Without court intervention, the lawyers argued, the government would allow the prisoners to die in detention without having a trial or being reunited with their families.
“There have to be some limits,” said Baher Azmy, legal director for the Center for Constitutional Rights, a group representing some of the detainees.
The case shines a light on the few remaining prisoners at Guantanamo, which President Trump has promised to keep open and potentially use to house new suspects, reversing his predecessor’s failed quest to shutter the facility.
The men’s collective challenge — joined by cases involving three other prisoners now before other judges — is a reminder of the unsettled questions that continue to surround the prison, which for critics symbolizes what they see as excesses that followed the attacks of Sept. 11, 2001.
At its peak, the military facility at Guantanamo Bay, Cuba, held more than 700 prisoners, most of whom were released long ago. After 2009, President Barack Obama, seeking to close the prison, resettled close to 200 more but was unable to overcome congressional opposition to shutting the prison.
Questions about Guantanamo have intensified as military commissions set up to handle 9/11 cases and other terrorism cases fail to reach conclusion. A handful of commission cases have inched along in pretrial proceedings for years, many of them plagued by irregularities.
Two of the men whose challenge was heard Wednesday, Tofiq Nasser Awad al-Bihani and Abdul Latif Nasser, have already been deemed eligible for resettlement overseas by a government panel, but they remain at Guantanamo.
Much of the hearing revolved around the government’s assertion that it could continue to hold the detainees until hostilities against the United States cease, no matter how long that takes.
Justice Department lawyer Ronald Wiltsie said authorities had a responsibility to detain suspects who could pose a future threat, even if it was not clear they would actually take any action against the United States.
Hogan asked Wiltsie whether that principle could be used to justify imprisonment stretching as long as the Hundred Years’ War between European nations in the 14th and 15th centuries. Wiltsie said it could.
“We could hold them for 100 years if the conflict lasted 100 years,” he said. “You cannot tell when hostilities end until they have ended.”
Baher said the government had distorted a 2001 law authorizing U.S. military operations against al-Qaeda and affiliated forces by using it as a basis for indefinite imprisonment.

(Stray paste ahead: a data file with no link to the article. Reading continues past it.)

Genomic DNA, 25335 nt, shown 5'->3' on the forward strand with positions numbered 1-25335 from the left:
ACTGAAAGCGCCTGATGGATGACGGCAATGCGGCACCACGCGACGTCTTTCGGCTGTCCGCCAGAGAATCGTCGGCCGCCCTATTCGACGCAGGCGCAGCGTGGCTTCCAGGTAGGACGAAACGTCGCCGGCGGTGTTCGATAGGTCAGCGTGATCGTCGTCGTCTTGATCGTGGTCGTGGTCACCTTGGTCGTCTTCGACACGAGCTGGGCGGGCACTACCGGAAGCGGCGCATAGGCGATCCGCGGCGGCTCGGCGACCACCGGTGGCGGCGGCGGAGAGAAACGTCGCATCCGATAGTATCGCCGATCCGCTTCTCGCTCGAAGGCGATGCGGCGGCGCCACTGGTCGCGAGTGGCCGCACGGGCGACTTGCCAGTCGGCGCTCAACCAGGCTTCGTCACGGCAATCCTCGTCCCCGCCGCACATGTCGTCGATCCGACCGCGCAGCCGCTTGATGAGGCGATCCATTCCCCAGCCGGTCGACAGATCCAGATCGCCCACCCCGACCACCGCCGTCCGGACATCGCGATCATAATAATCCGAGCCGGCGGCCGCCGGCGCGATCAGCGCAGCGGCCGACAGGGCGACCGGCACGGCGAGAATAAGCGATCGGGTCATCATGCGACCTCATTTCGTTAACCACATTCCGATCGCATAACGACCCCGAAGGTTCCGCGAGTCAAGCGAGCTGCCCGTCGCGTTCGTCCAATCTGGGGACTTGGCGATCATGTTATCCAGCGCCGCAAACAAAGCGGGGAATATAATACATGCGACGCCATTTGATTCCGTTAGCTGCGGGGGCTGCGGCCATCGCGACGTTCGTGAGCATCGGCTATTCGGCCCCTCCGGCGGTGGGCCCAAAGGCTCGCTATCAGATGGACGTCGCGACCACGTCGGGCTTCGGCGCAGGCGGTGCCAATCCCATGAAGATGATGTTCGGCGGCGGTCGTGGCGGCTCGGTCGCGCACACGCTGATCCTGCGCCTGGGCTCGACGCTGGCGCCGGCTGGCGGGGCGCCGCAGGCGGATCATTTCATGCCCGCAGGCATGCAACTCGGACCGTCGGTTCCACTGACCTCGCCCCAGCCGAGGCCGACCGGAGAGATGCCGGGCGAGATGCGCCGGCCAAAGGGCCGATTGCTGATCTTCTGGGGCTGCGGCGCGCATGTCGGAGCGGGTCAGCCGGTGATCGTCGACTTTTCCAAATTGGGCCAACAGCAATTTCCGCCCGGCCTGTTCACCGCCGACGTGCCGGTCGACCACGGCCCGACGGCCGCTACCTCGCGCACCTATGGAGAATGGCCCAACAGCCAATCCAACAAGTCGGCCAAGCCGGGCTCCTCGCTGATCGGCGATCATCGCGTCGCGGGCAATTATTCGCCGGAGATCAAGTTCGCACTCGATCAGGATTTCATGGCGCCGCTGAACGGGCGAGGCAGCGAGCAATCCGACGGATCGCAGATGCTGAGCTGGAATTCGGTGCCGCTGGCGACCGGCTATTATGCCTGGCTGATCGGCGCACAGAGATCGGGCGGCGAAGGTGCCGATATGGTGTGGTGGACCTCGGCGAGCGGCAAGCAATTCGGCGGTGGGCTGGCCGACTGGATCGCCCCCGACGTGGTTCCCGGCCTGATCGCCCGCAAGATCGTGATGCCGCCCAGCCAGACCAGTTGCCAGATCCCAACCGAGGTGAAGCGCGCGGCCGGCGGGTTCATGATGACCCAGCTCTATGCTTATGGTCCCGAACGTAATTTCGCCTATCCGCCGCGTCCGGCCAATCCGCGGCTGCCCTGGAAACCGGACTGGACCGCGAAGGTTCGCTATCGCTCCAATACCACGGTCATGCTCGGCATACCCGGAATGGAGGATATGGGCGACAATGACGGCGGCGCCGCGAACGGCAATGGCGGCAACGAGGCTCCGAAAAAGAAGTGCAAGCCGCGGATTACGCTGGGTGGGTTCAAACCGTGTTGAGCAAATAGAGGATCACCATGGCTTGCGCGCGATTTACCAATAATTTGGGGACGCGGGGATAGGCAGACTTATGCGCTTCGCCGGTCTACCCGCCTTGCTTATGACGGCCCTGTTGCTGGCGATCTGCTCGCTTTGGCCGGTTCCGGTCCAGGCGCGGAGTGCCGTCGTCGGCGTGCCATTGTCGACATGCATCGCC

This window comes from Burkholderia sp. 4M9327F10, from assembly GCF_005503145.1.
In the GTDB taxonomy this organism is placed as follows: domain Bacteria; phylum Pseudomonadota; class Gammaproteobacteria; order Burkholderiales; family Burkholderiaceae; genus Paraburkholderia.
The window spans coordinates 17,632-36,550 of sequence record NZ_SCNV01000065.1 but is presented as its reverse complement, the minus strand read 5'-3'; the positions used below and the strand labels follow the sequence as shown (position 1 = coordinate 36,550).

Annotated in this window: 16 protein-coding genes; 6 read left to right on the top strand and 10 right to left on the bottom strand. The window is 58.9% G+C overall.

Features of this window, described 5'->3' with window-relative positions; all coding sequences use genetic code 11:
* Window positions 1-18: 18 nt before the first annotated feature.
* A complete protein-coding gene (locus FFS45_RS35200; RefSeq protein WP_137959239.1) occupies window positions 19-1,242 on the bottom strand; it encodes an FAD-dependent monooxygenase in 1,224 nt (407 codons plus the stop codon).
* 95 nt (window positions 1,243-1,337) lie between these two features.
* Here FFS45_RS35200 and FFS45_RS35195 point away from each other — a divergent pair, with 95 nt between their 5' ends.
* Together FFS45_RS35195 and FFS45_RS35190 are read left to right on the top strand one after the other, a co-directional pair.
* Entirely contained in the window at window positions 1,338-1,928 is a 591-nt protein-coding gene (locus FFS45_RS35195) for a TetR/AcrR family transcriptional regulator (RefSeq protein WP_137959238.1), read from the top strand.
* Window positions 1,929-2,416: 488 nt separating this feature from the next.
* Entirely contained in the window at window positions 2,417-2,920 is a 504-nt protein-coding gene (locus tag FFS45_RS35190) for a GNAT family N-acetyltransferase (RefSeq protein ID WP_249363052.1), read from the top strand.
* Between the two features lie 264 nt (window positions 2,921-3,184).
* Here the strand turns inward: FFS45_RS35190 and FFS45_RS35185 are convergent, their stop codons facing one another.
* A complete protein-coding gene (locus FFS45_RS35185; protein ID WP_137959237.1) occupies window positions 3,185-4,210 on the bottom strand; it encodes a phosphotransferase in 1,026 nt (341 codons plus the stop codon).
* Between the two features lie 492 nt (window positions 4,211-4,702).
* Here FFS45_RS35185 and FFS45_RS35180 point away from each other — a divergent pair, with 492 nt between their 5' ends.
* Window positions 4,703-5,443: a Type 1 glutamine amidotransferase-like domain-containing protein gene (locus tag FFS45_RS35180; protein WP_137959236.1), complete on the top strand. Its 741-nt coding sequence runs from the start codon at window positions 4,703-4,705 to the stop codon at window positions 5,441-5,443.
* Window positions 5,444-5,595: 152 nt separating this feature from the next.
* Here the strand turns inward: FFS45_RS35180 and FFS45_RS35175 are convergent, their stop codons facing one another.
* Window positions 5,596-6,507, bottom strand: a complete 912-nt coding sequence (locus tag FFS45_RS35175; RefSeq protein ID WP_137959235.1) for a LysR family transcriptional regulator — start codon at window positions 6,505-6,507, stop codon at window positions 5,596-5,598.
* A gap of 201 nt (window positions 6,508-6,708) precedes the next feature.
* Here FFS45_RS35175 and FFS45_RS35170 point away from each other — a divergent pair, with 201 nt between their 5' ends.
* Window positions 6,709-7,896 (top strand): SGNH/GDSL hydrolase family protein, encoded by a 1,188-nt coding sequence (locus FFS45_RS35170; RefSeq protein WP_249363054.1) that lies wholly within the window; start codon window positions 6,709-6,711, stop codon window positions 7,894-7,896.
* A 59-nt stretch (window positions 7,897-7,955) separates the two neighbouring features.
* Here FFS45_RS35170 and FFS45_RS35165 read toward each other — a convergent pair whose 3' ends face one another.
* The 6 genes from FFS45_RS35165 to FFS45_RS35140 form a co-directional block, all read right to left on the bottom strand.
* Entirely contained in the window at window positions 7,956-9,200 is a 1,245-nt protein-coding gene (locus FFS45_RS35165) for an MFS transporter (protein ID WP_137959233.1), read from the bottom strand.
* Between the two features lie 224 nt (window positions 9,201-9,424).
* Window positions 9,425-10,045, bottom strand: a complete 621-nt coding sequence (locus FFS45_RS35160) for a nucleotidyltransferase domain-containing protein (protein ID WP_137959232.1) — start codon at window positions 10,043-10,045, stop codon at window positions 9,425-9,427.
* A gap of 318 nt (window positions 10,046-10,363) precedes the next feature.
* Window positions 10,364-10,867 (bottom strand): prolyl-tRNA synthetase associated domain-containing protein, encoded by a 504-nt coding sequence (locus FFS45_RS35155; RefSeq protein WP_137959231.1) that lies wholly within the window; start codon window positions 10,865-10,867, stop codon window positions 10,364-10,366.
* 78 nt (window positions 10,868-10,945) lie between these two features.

He said insurgent wars, waged against small, clandestine and evolving bands of militants, could go on forever. But laws governing wars were devised with conflicts between states in mind, he said.
Wiltsie said the U.S. military was still “engaged against the compatriots” of the men held at Guantanamo, making reference to the ongoing U.S. operation against the Taliban and other militant groups in Afghanistan.
Although the Pentagon says that al-Qaeda has been largely defeated in Central and South Asia, officials believe that a small number of extremist holdouts remain in strongholds in Afghanistan and Pakistan and retain the ambition to strike the West.
Also at issue in court was the Trump administration’s position on detainee transfers. While attorneys for the men say the government’s apparent refusal to resume resettlements is an indication they intend to allow the men to die in prison, Wiltsie said the administration had not shut the door to future transfers.
Hogan challenged that assertion, saying that despite Trump’s 2018 executive order asking the Pentagon to develop a new transfer policy, the president had clearly stated his opposition to that idea in previous statements, in what Hogan characterized as his “Twitter position.”
The president’s Twitter statements on different matters have become an issue at times during legal proceedings.
Wiltsie said that despite the administration’s decision to close a State Department office overseeing detainee resettlement, prisoner transfers could resume at a later date.
Hogan, a 1982 Reagan appointee, formerly served as chief district judge and chairman of the executive committee for the U.S. Judicial Conference. In 2008, his colleagues selected him to lead the management of the Guantanamo detainee cases.
The judge expressed sympathy with the detainees’ long imprisonment, but he questioned whether it was his court’s place to overturn the rulings of higher courts. He did not say how he would rule.
Spencer Hsu contributed to this report